With two premier class world titles, in 1983 and 1985, plus his 250cc crown also secured with Honda in 1985, Spencer become the youngest-ever GP winner (until Marc Marquez took the record off him 30 years later) when he claimed victory at Spa-Fracorchamps in 1982 to introduce himself to the world.

Just one year later Spencer took on ‘King’ Kenny Roberts to win his maiden world crown by just two points at the final round.

While Honda’s issues with the V4 NSR500 in 1984 stalled his charge, things all came together for Spencer in the perfect 1985 season when he claimed the 500cc and 250cc world title double – a feat which hasn’t been pulled off since.

Injuries eventually curtailed his racing career and time with Honda.

Photo credit: Gold and Goose Photography

Wayne Gardner (1983-1992): 1 500cc world title, 18 wins, 102 starts

Nobody could ever question Gardner’s commitment to Honda as he spent his entire Grand Prix career racing for the Japanese manufacturer from his days starting out with Honda Britain in 1983 to his final year at Rothmans Honda-HRC in 1992.

After catching the eye on privateer machinery and in the British championships, the Australian rider secured a spot at the HRC squad for 1985 alongside Freddie Spencer and after a solid first year learning the ropes, the Australian quickly climbed the ranks to launch a title attack in 1986, missing out to Eddie Lawson on the Yamaha by 22 points.

But in 1987, teaming up with Spencer’s previous engineer Jeremy Burgess, Gardner charged to the 500cc world title for the factory Honda squad beating both Randy Mamola and Lawson in the process.

His title defence came up short as Lawson and Yamaha regained their dominance, but the Australian was still able to beat Wayne Rainey to the runner-up spot as Honda’s leading charger.

In 1989, Gardner saw chief rival Lawson join him at Honda and subsequently beat him to the title again as he suffered a serious leg injury at Laguna Seca which forced him to miss six races.

Despite two wins in 1990 at Jerez and his home round at Phillip Island, Gardner’s season was stalled by injury again which saw him miss three vital rounds and drop to fifth place in the final standings.

Injuries eventually curtailed his career but as Australia’s first world champion Gardner was seen as a trailblazer for future generations. He did enjoy one final triumph with victory at the 1992 British Grand Prix at Donington Park before bowing out two races later at the end of the season.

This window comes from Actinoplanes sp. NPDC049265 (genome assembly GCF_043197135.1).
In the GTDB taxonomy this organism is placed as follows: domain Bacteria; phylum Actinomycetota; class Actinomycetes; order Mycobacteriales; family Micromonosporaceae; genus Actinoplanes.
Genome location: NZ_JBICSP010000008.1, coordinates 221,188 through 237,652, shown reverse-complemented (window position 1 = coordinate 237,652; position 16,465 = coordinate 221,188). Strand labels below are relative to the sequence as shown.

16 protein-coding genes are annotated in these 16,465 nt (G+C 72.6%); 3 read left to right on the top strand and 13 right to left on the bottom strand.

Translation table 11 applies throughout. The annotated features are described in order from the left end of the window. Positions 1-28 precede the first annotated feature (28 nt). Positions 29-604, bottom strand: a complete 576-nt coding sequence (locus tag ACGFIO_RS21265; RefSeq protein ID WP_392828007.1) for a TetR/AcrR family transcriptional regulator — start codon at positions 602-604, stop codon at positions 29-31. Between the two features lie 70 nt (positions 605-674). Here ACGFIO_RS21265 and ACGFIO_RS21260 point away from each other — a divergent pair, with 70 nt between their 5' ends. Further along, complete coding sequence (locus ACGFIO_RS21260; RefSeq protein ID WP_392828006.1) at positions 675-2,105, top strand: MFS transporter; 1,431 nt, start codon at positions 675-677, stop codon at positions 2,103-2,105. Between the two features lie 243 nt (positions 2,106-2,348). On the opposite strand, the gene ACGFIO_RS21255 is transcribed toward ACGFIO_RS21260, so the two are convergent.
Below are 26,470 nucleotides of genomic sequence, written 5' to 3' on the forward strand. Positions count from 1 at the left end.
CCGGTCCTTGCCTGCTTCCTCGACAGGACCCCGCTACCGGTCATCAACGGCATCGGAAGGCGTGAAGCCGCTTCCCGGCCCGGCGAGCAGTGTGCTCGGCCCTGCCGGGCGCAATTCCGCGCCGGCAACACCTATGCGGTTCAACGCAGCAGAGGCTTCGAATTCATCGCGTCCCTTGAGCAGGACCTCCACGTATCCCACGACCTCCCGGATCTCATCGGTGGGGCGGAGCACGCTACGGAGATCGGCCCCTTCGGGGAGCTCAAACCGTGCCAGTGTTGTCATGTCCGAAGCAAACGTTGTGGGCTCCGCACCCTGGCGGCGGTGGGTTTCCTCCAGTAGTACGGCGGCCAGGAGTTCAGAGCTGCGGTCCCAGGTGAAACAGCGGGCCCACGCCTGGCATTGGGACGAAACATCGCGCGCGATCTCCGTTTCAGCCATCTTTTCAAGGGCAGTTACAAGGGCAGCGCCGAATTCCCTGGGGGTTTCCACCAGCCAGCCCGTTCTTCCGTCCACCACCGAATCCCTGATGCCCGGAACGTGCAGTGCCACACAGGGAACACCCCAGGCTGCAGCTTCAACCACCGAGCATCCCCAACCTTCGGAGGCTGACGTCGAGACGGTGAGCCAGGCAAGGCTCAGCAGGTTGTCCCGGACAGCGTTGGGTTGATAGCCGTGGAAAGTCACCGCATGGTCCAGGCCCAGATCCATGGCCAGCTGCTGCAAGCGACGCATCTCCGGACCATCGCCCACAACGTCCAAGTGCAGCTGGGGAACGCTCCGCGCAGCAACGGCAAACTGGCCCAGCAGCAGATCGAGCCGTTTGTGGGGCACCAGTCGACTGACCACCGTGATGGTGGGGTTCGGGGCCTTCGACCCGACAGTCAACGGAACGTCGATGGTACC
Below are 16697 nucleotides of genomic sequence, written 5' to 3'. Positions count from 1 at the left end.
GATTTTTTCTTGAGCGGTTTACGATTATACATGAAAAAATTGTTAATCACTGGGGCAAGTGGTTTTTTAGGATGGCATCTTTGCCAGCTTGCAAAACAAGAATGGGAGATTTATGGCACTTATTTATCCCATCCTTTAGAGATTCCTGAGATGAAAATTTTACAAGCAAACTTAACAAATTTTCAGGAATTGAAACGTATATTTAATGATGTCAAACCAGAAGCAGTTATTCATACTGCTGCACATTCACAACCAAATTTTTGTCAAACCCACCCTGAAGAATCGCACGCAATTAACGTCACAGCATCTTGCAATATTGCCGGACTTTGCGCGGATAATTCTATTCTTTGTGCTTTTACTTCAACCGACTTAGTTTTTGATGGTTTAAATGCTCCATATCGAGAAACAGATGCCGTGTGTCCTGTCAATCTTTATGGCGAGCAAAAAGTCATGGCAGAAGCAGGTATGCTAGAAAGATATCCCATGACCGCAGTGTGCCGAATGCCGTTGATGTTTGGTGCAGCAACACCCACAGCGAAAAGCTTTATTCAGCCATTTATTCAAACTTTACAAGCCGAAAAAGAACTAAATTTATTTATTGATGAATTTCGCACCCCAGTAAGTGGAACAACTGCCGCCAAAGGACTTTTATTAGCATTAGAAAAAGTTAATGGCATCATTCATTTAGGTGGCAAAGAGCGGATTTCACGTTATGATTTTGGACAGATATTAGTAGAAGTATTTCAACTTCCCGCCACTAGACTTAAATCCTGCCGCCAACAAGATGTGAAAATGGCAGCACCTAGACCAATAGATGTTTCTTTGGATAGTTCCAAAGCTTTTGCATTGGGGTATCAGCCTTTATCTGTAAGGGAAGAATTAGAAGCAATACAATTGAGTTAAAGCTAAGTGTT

Alex Criville (1992-2001): 1 500cc world title, 15 wins 139 starts

While Criville is best remembered for living in Mick Doohan’s shadow of success as his Honda team-mate, the Spaniard’s record puts him firmly in this list on his own merits.

As the 1989 125cc world champion, Criville stepped up to the premier class in 1992 initially riding for Pons Honda and caught the attention of the paddock as a rookie winner by beating the likes of John Kocinski and Alex Barros at the Dutch TT – becoming the first Spaniard to win a 500cc race.

Further success for Pons Honda in 1993 led to Criville joining the factory Honda squad in 1994 riding alongside Doohan and Shinichi Ito to deliver him a solid sixth place in the standings.

With major Spanish oil company Repsol putting sponsorship backing to the factory Honda squad in 1995, Criville delivered a maiden home win in Catalan at Circuit de Barcelona-Catalunya at the final round of the season.

That set up Criville for a 500cc title challenge in 1996 that often led to him coming to blows against Doohan, famously at the final corner of the Spanish Grand Prix when he high-sided off dramatically.

The Spaniard would end up having to play second fiddle to Doohan for the following three seasons which remained the case until the Australian was forced to retire after a horrific accident during a wet qualifying session at the 1999 Spanish round.

Criville duly picked up the lead role at Repsol Honda and delivered the team another world title with his maiden 500cc crown thanks to six wins and four further podiums that season.

But as defending champion he struggled with the updated NSR500 and put together just one win and another podium on his way to ninth place in the final championship. He also struggled in 2001 before calling time on his career due to medical problems.

While Criville’s ultimate success was short but sweet, it did inspire the rise of the Spanish domination in the premier class over the 2010s. Despite not winning a top category world title, Dani Pedrosa remained an ever-present figure at the front, while Jorge Lorenzo has gone on to win three MotoGP crowns before the ongoing Marc Marquez supremacy resulting in six MotoGP world championships and counting.

Photo credit: Gold and Goose Photography